Unions welcome the Senate Inquiry into the growing use and reported abuse of temporary work visas, including 457, working holiday and student visas.
The inquiry comes after lobbying by the ACTU, resource, health and service sector unions, which was supported by migrant community organisations, to ensure Australia’s temporary visa system is transparent, regulated and puts local jobs and training first.
The Senate Inquiry will investigate a wide range of issues including:
- The extent of exploitation and mistreatment of temporary work visa holders
- The impact of the temporary visa program on employment opportunities for Australians
- The impact of the temporary visa program on skills and training development in Australia
- The role and effect of English language requirements in work visa programs
Australian Unions have genuine concerns that foreign workers on temporary visas are being exploited and that unscrupulous employers are rorting the scheme at the expense of Australian jobs.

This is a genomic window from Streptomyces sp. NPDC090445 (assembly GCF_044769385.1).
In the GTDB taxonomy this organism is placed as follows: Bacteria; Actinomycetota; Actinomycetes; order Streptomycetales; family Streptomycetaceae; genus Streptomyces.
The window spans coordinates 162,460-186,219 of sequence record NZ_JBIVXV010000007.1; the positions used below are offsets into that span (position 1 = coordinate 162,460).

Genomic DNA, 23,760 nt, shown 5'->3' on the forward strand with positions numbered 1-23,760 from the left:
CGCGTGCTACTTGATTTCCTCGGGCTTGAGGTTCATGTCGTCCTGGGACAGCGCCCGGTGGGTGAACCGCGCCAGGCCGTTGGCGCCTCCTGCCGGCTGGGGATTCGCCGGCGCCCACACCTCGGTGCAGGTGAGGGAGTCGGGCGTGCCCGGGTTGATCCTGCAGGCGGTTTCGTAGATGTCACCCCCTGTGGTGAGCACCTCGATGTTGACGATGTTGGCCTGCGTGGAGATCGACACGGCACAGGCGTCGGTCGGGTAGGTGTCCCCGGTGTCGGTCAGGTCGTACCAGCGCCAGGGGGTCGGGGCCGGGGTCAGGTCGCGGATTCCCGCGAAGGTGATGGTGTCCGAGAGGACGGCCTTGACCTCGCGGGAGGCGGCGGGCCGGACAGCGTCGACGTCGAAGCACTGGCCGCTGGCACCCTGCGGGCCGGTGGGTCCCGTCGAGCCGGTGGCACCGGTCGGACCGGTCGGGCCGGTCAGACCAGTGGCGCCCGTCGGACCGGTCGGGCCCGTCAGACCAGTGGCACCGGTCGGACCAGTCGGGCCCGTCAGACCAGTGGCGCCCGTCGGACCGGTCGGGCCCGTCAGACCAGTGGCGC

Unions support multiculturalism and permanent skilled migration over the use of temporary migration schemes.
- There are around 1.1 million people in Australia on a range of temporary work visas
- The majority of 457 visa applications are exempt from labour market testing
- Up to 350,000 qualified Australians are searching for work in the same occupational groups where employers use the most 457 visa workers
- Since the 457 visa program came into place, there have been 12 reported deaths of 457 visa workers – all but one of these deaths occurred when lower English language standards were in place prior to 2009
ACTU President Ged Kearney said: “The Senate Inquiry is a positive step towards ensuring foreign workers are not being exploited and that employers are genuinely trying to hire Australian workers first.
“With unemployment sitting above 6 per cent and youth unemployment at around 14 per cent, the government should be strengthening the rules for employers to hire local workers and investing in skills and training.
“Across the country we are seeing employers cutting apprentice numbers and graduate nurse positions as well as their investment in training, then complaining they are unable to find skilled workers as a justification for bringing in workers on 457 visas.
“Australia’s migration program should not be at the beck and call of big business.”